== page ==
Flyers forward Tom Sestito enjoyed his time playing in England during the lockout.
Except, you know, for the inedible food... and the fact that he came down with a case of the mumps virus.
“They did the blood work and I ended up with a disease from the 1930’s. I felt like I was on the Oregon Trail,” Sestito said, laughing it off on Friday. “Turns out, a teammate’s wife had it. I was already back in the U.S. for 6 days. I woke up one morning, my glands were all swollen, and I looked like ‘Hitch.’”
Hitch, Sestito later clarified, is referring to Will Smith's character in the movie "Hitch," in which his face balloons after an allergic reaction -- and not former Flyers coach Ken Hitchcock, who coach Sestito in Columbus.
The mumps vaccine was introduced in 1967. In the U.S., an average of 265 cases of the mumps are diagnosed each year - and it usually affects children. Much like the chicken pox, it can be tougher to deal with as an adult.
“I got to the emergency room here and they asked me if I was born in the United States,” said Sestito, who was born and raised in Rome, N.Y. “I had gotten vaccinated for it, just like everyone else for school, but I still ended up with it. Even (Flyers’) Dr. Dorshimer, it was his first case of the mumps.”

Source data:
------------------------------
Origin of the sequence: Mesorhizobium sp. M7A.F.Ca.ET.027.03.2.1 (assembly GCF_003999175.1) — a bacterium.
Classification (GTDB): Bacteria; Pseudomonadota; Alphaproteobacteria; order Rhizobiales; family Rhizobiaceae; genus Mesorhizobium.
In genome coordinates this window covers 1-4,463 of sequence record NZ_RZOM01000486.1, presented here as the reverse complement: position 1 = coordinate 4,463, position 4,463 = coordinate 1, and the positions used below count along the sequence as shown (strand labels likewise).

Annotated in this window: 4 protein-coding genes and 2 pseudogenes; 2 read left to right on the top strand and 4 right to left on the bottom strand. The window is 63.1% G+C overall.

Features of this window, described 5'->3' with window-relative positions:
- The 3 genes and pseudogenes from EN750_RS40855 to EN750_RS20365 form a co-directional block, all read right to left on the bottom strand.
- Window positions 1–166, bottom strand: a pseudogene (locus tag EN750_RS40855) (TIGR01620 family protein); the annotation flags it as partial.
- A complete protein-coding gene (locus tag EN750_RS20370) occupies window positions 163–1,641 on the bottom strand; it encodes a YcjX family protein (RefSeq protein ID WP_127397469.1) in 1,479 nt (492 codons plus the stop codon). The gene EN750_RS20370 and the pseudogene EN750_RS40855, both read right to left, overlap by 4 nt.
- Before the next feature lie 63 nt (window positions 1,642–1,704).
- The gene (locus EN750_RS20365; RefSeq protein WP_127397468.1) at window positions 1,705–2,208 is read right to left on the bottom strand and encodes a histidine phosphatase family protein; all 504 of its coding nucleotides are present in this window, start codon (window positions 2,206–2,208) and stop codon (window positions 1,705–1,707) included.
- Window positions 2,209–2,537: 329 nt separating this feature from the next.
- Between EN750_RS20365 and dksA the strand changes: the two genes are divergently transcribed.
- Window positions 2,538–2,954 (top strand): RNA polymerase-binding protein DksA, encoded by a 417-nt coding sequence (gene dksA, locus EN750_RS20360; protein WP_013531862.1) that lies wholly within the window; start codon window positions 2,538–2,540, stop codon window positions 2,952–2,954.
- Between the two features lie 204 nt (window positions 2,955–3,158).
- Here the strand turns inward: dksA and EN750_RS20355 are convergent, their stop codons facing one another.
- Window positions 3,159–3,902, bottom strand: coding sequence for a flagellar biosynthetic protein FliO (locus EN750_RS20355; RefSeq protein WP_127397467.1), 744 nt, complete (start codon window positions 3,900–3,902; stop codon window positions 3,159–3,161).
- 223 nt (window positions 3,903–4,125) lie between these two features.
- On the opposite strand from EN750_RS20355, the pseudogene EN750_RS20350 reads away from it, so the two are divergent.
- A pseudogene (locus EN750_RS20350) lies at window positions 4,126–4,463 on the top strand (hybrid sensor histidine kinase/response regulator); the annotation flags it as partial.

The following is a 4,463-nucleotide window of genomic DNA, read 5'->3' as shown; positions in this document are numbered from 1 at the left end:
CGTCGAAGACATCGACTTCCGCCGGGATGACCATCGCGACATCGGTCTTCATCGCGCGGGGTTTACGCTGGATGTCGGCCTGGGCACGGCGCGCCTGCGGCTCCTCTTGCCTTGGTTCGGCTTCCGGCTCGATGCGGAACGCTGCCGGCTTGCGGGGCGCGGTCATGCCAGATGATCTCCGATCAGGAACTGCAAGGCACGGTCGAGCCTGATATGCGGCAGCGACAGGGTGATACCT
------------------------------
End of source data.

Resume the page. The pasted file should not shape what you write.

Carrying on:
No time is a good time for the mumps. For Sestito, the timing was even worse. He really actually did enjoy his time in the U.K., where he was a rock star with the EIHL's Sheffield Steelers. He enjoyed his teammates and the organization treated him well. And he played well, collecting 19 points in 17 games before returning in early December. But any work that Sestito did to position himself for the end of the lockout was wiped out; he was bedridden for almost an entire month.
“All gone,” Sestito said. “Just my luck. I lost a lot of weight. It was very painful, some days I couldn’t move. A lot of what I lost was muscle, so I can get that back.”
Sestito, 25, played 14 games with the Flyers last season. He’s a beast of a man - checking in at 6-foot-5 and 225 pounds - and he’s competing with Scott Laughton, Eric Wellwood, Tye McGinn and Zac Rinaldo for the two final spots on the roster when training camp opens on Sunday.
There is no treatment for the mumps, other than a medical steroid to help soothe the swelling. The virus has to run its course - and it never totally leaves your body.
“I still don’t feel totally right, but you’re only contagious for 12 days. We’re well past that,” Sestito said. “I’m looking forward to getting back on the ice. I’m ready to get back into things. Safe to say, though, that I'm not going to be spending my vacation dollars to go back to England.”
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